| Family Reflections |

Defensive Speech

Using calm words in times of stress will forestall fights and flare-ups

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ike any Jewish holiday, Purim causes joy and stress. While the kids are in a state of high anticipation and excitement about their costumes, the seudah, and their shalach manos, adults are often in a state of high anxiety about the very same things.

There’s so much to be done on this busy day. There’s a sense of chaos and overwhelm. There’s also the pressure of competition: How do our costumes compare to the others’? How do our gift baskets measure up?

On top of it all, we need to coordinate Megillah readings and deal with exhausted and overstimulated children and rushed and harried adults, all of whom have had the wrong things to eat and drink. If one isn’t intentional about making the day a joyous one, it’s very easy for it to be a miserable one.


The Best Defense

Purim is a very good time to brush up on our “defensive speech” skills. Defensiveness in communication often refers to someone who — feeling insulted, attacked, diminished, or criticized — gets his back up. He responds “defensively,” either by attacking the other person back or by “defending” his behavior through explanations or excuses.

But there is another kind of “defensive speech,” one that is positive in nature. This defensive speech is much like defensive driving. A defensive driver knows that others on the road speed, cut in and cut off, neglect to use their signals, and commit a host of other driving offenses.

The defensive driver anticipates what a driver might do based on their behavior. She works around it, moving away from that car if necessary. She slows down. She takes full responsibility for maintaining safety and “peace” on her stretch of highway.

Similarly, a defensive speaker wards off trouble by anticipating the reactions of her listener. She knows what will trigger upset or hostility in a listener and carefully chooses words to keep the atmosphere pleasant and calm. This skill, aimed at preventing hurt feelings and conflict between loved ones and others, is especially crucial to have and to use when the pressure is on.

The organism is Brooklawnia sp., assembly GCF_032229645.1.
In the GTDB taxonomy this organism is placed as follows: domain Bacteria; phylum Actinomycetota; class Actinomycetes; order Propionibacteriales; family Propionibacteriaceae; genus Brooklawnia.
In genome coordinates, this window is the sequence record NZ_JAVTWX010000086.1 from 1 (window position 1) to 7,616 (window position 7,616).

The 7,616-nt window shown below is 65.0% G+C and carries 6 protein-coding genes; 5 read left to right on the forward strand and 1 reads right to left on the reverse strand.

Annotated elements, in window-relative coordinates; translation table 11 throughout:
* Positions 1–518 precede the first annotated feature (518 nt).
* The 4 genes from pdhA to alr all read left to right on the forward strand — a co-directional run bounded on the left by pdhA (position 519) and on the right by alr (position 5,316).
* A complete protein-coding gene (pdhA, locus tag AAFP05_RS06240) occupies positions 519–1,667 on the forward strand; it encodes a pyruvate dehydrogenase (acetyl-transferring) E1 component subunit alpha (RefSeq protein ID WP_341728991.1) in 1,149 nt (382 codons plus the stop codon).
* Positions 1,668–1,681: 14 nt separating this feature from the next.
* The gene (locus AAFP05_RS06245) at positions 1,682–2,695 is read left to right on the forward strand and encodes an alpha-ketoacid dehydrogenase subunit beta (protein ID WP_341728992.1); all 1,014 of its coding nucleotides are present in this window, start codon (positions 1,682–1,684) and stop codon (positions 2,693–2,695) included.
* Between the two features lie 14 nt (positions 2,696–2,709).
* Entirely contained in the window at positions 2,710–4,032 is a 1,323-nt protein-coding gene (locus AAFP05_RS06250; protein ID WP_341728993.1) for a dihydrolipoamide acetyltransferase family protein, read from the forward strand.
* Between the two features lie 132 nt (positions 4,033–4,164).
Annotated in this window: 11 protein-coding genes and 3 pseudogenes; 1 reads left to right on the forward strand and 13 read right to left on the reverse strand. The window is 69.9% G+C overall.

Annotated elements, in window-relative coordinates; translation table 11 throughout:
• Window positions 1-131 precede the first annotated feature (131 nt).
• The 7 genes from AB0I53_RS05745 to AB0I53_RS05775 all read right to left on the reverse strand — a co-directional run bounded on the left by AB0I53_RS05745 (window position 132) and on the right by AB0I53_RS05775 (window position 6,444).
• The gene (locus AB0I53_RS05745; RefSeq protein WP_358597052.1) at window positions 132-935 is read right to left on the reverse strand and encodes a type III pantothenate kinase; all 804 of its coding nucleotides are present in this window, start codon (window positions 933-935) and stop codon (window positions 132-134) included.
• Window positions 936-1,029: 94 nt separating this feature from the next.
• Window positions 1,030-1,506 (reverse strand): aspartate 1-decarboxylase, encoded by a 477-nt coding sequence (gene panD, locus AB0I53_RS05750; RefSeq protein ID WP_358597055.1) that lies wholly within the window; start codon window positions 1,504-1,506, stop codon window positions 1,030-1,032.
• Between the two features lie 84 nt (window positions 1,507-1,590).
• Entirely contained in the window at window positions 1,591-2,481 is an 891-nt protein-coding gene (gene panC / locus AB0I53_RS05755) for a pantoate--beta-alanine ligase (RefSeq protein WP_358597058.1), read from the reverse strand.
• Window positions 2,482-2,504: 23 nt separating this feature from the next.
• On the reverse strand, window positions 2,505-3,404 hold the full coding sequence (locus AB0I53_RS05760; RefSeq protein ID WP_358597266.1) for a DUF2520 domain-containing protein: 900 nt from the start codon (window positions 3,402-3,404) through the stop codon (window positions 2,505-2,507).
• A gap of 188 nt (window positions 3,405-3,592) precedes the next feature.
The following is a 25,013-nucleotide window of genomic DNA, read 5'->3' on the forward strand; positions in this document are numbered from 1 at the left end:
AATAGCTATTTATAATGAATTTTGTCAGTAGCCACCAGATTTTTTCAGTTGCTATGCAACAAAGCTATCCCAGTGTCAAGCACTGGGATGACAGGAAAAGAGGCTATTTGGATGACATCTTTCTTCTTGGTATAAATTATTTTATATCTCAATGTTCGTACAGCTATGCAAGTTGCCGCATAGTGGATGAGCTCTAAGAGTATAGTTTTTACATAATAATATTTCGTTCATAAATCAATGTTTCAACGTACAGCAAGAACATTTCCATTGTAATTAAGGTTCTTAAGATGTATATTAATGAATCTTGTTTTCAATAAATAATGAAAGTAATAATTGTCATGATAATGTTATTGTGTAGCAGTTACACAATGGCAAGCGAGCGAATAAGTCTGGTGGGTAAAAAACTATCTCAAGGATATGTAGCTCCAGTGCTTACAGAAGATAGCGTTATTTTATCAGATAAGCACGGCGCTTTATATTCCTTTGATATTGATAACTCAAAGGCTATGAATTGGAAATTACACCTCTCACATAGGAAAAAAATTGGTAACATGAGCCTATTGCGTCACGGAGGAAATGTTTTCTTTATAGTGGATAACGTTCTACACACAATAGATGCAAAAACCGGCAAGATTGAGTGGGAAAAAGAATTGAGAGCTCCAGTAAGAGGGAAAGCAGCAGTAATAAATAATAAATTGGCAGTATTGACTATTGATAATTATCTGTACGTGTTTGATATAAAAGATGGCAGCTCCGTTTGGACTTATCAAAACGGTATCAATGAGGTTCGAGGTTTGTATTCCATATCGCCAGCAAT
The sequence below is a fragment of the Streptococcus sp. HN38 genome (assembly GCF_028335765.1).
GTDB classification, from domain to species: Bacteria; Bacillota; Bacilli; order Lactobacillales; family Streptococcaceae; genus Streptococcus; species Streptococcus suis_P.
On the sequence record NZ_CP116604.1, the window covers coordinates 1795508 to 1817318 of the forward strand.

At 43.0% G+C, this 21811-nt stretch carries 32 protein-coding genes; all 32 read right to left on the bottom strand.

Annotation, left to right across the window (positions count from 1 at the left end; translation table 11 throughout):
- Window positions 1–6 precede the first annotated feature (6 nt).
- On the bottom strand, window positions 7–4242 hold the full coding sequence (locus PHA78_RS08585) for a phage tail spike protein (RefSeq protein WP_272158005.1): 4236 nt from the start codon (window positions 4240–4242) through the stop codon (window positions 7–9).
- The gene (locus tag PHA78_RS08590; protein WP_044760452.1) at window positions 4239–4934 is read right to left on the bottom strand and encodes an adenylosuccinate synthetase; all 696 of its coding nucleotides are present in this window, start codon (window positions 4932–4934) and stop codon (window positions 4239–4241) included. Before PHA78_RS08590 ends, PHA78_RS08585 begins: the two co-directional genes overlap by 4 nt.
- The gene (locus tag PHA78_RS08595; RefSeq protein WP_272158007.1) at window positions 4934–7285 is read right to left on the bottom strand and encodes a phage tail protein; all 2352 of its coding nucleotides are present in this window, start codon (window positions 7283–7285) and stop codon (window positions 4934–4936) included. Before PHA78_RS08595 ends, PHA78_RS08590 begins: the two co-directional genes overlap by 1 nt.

Smoothing the Way

Defensive speech in its positive form consists of choosing words that are calming rather than provocative. There is no guarantee that these words will prevent conflict, but they’re far more likely to help maintain the peace than other words might be. Let’s look at the difference between words that are almost guaranteed to add stress and inflame a situation, and words that facilitate smooth negotiation.

Baila and Chaim are trying to organize the Purim schedule. They’re at home after hearing the evening Megillah and Baila opens the conversation, anxiously recalling last year’s Purim fiasco:

Baila: And when I get back from shul tomorrow morning, I’ll have to clean up the kitchen before I can even start cooking, so it’s important that you give the kids breakfast while I’m gone. I’m telling you right now, I don’t want you disappearing on me like you did last year. You left me with everything to do by myself and that isn’t fair!

Chaim: I did not disappear on you last year. I was driving all over the city with the kids to deliver shalach manos. I resent your accusation that I just abandoned you! It just goes to show how little appreciation I get for anything I do around here!

And off they go, destroying the simchah of Purim. Baila could have made her point without the inflammatory language (“I’m telling you right now,” “disappearing on me,” “you left me with everything to do by myself,” and “that isn’t fair.”). Here’s how:

Baila: Honey, could you please help me set up and get ready for the seudah when I get home from shul? It would be so helpful! Then either you or I could do the shalach manos route after we’re all done.

Baila’s original communication was “an invitation to fight.” The second one will not necessarily prevent trouble, but it doesn’t fan any flames. The trick is to avoid words that are in themselves negative. “I don’t want to argue about this,” is inviting an argument because of the word “argue.” “Don’t attack me,” will invite an attack because of the word “attack.”

Only use pleasant words to communicate your needs and concerns. Doing so will help ensure that the communication will remain pleasant. And that’s what you want on Purim — and every other day of the year as well!

(Originally featured in Family First, Issue 683)

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Tagged: Family Reflections